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Message started by Mersa on May 2nd, 2018 at 8:48am

Title: Fishermens
Post by Mersa on May 2nd, 2018 at 8:48am
Fishing!
Who does it?
What's your aim?
What's your style?
Where is your perfect place?

For me I'm not into fishing with a hook and line as much as most my friends. I do enjoy throwing a line in the water and I love a lot of seafood. For me I like to keep it simple and go for fish where I can expect them and there easy fishing im not a big time fishermen and just use simple Handline most the time.
I like the idea of spear fishing but I have a lot of sharks around the oceans I would do this. This makes it a lot less appealing. I recently had my first attempt at bow fishing and I love it! I'm hooked so to say.

Title: Re: Fishermens
Post by Morphy on May 2nd, 2018 at 2:25pm
I like baitcasters. Cast nets for bait fish and cane poles at times.

A really enjoyable, and underrated way to fish is with ultra light poles and 2lb line and go after Bluegill. Those Bluegill fight hard for their size and taste better than any fish you can find in a restaurant.

My aim is to have fun and eat fish because if God didn't mean for us to eat fish He wouldn't have made them so tasty. How's that for a solid argument?

My style is to sit on my rear end and drink beer. Actually haven't had a beer or anything else while fishing in a long long time. But if I could choose a style it would be that.

While I have on many occasions walked up and down rivers for trout and small mouth my favorite way/place to fish is a small lake or large pond in the mountains where I can set up camp and relax, then bring my fish back to the campsite and cook them with wild foraged plants and mushrooms.

Title: Re: Fishermens
Post by Rat Man on May 2nd, 2018 at 5:46pm
     I used to be a fishing fanatic. I had more gear than a bait and tackle shop and spent all of my spare time fishing. Then I got Husky Dogs. They are a very  time consuming breed. I still love to fish but I don't get to do it as much as I used to.
    Though I enjoy all sorts of fishing I mostly do freshwater with light tackle... spinning gear. I fish with lures only except when I saltwater fish. I am best at fishing very heavy cover. That's where the big ones are. I'll catch anything that's biting but mostly I'm after Northern Chain Pickerel, which grow fat and mean in the Jersey Pines, and Largemouth Bass.

Title: Re: Fishermens
Post by Bill Skinner on May 2nd, 2018 at 8:01pm
I've got two ponds on my place, one just under an acre, and the other just at two acres. 

The larger pond has largemouth bass, catfish and bluegills that  I stocked.  It also has other species that nature stocked for me. 

And right now, I just stocked tome tilapia for weed control.  They will die this winter when the water cools off.  When they do, I rake them out and put them out for the buzzards.  Last year, I had two bald eagles show up to eat them.

Both were stock ponds, I had the larger dug out about 10 years ago when we were in a drought.   

Title: Re: Fishermens
Post by Peashooter on May 3rd, 2018 at 1:10am
I used to like to drop a line off of a pier and catch mackerel in the summer. Starting with anchovies for bait then cut up the first mackerel for bait. We’d bring up 3 or 4 at a time, my family and I. Another bonus for fishing off the pier was that a fishing license wasn’t needed.

But some of the most fun I’ve had fishing was trying to catch triggerfish in the Sea of Cortez with a trout pole. They strike hard, and when one gets on the hook, the end of the pole bends straight down to the water. You have to reel it in like mad or the triggerfish will simply bite through the hook since their teeth are strong enough to bite coral. Once you get em up and cooked, they make the best fish tacos!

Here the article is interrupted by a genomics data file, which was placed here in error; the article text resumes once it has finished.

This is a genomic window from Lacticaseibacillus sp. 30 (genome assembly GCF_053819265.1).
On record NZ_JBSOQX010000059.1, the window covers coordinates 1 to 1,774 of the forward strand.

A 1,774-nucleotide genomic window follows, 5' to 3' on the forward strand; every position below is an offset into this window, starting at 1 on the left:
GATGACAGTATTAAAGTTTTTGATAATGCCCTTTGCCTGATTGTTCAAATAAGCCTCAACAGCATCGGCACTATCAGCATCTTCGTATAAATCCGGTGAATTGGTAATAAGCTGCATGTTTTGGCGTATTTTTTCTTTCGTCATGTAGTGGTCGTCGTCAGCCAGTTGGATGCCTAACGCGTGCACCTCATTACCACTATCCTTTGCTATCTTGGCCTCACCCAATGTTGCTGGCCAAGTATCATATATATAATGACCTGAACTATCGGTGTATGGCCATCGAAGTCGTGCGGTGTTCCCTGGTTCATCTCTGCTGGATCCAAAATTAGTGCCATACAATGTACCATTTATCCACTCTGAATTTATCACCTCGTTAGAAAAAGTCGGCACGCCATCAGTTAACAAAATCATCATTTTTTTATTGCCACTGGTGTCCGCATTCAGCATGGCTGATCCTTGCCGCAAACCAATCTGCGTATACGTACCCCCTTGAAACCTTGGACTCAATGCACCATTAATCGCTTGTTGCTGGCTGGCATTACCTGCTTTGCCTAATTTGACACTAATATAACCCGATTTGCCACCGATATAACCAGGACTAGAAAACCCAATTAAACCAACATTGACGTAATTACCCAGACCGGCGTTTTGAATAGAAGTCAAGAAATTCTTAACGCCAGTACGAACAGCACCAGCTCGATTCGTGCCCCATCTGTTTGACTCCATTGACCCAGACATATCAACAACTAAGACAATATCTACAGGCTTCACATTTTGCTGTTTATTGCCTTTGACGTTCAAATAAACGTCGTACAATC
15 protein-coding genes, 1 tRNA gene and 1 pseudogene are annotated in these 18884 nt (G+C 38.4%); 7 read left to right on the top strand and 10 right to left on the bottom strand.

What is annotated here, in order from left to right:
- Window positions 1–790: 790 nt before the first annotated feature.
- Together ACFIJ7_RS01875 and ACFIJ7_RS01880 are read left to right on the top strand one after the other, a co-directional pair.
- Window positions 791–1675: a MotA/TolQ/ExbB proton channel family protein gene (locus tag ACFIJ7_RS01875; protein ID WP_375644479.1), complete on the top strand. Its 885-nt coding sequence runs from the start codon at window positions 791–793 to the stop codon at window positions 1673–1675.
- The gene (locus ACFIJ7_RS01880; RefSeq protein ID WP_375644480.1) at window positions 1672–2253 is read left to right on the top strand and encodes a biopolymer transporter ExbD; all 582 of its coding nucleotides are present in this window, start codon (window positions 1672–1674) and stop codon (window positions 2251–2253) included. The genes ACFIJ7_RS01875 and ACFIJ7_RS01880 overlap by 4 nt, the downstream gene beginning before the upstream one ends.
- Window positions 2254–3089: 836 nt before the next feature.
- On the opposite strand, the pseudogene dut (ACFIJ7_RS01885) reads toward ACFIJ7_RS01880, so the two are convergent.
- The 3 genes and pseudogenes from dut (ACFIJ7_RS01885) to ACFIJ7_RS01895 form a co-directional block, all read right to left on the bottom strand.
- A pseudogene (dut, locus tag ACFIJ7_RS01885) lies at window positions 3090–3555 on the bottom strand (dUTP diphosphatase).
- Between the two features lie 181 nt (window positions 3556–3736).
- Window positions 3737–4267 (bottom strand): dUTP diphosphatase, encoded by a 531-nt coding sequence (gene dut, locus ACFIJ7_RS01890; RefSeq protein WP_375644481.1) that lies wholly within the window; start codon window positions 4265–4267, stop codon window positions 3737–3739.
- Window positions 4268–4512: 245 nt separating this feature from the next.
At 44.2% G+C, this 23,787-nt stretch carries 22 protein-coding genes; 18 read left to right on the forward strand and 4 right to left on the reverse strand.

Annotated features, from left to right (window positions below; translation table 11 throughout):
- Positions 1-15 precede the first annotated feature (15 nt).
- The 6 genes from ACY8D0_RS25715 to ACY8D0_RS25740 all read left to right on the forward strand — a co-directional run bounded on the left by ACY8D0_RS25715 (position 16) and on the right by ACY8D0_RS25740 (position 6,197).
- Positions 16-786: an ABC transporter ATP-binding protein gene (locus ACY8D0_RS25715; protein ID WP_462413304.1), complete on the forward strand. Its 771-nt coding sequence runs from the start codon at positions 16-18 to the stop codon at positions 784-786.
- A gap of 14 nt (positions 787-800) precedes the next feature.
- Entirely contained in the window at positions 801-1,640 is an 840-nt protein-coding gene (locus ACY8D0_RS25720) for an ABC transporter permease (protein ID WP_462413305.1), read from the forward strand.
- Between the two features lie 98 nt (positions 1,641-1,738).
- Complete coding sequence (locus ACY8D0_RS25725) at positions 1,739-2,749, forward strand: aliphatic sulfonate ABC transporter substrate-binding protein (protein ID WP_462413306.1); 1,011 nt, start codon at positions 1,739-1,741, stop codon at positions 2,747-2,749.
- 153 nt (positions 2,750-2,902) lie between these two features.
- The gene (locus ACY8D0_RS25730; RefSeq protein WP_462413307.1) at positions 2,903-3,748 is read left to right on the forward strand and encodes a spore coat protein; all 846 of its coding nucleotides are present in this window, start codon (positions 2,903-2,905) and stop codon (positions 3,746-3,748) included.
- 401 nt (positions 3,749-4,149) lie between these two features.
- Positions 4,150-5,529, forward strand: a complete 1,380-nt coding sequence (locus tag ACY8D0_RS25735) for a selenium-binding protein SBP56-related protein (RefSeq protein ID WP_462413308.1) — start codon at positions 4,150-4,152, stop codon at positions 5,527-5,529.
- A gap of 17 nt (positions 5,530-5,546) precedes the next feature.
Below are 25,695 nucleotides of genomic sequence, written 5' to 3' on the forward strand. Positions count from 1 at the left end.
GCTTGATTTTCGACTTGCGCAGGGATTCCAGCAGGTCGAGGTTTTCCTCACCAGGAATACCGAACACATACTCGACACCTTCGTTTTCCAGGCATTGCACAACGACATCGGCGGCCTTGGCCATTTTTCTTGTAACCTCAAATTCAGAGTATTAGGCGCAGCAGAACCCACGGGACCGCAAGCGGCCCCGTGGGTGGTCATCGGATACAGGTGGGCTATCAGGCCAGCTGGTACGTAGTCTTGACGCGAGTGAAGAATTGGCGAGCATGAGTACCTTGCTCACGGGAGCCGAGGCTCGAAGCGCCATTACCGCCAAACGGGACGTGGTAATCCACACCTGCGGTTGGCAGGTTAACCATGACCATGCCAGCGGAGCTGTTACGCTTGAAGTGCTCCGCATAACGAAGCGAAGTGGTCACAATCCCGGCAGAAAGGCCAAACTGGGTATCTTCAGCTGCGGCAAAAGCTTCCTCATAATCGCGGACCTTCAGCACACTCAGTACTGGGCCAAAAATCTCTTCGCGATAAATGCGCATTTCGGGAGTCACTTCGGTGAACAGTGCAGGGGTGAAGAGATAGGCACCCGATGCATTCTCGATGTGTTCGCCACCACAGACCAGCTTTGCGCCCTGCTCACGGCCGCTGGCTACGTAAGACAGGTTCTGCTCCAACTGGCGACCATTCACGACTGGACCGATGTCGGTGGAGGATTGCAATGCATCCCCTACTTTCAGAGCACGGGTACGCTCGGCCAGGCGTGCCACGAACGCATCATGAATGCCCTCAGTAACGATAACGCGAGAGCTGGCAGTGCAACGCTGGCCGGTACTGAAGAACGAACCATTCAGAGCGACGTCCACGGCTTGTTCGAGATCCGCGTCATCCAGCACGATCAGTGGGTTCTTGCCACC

Title: Re: Fishermens
Post by Curious Aardvark on May 3rd, 2018 at 6:51am
Been fishing since I was old enough to hold a rod.

Never done any sea fishing, never lived near a coast :-(

Coarse fishing in the uk  is quite different to fishing in the states.

Over here carp is the king. People will happily spend several days camped at a fishery for just one bite.

In my youth I used to go fish at local limepits and nature area.
Don't think I ever caught anything, but you could see the fish swimming about, big buggers. It was just a great way to chill out and spend a day in  a beautiful location.

Did some fly fishing in my even more distant youth. The chap who designed the electronics for concorde taught my to flyfish, stayed with him and his family one summer.  He's long dead now, but a great chap.

Title: Re: Fishermens
Post by Rat Man on May 3rd, 2018 at 8:12am
   Here in America Carp are considered an invasive species. In my state, New Jersey, you are supposed to kill every one you catch. In fact it's illegal to return one to the water.
     Personally I find such a law ridiculous. There are Carp in EVERY body of fresh water in the state. We are never going to get rid of them so we might as well embrace them.
      Since I was a small child I've always enjoyed catching carp. They are by far the biggest fish in any body if water here. They can grow three feet long and thirty pounds... or bigger. The idea of deliberately killing them in a futile attempt to eliminate them is preposterous. Consequently I ignore the law and return them unharmed.
     A big, fat Carp is welcome on my line anytime.

Title: Re: Fishermens
Post by Morphy on May 3rd, 2018 at 1:30pm
https://youtu.be/262YEfXn154

I want to do this so bad lol...

Title: Re: Fishermens
Post by kicktheotter on May 3rd, 2018 at 2:20pm
That does look pretty fun. I've done a bit of fishing as a kid when we came visiting in Finland. We would go out on our friend's old boat which would ALWAYS breakdown. Every single time we went out the motor would crap out, he would spend 15 mins poking and hitting it and then we would limp back to shore. Great fun :D Mostly we would catch zander and perch and occasionally pike which he would put in a bucket, take home and then put in his swimming pool whilst the fire got going to smoke them. Some of the best fish I've ever had despite the time spent in the pool.